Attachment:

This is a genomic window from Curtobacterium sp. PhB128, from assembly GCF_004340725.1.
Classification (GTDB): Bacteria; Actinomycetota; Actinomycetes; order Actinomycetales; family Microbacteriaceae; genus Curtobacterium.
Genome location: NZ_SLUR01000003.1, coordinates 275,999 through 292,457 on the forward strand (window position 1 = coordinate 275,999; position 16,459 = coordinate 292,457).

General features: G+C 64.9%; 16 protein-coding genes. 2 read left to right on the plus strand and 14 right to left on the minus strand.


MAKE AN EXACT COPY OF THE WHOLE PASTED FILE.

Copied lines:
This is a genomic window from Curtobacterium sp. PhB128, from assembly GCF_004340725.1.
Classification (GTDB): Bacteria; Actinomycetota; Actinomycetes; order Actinomycetales; family Microbacteriaceae; genus Curtobacterium.
Genome location: NZ_SLUR01000003.1, coordinates 275,999 through 292,457 on the forward strand (window position 1 = coordinate 275,999; position 16,459 = coordinate 292,457).

General features: G+C 64.9%; 16 protein-coding genes. 2 read left to right on the plus strand and 14 right to left on the minus strand.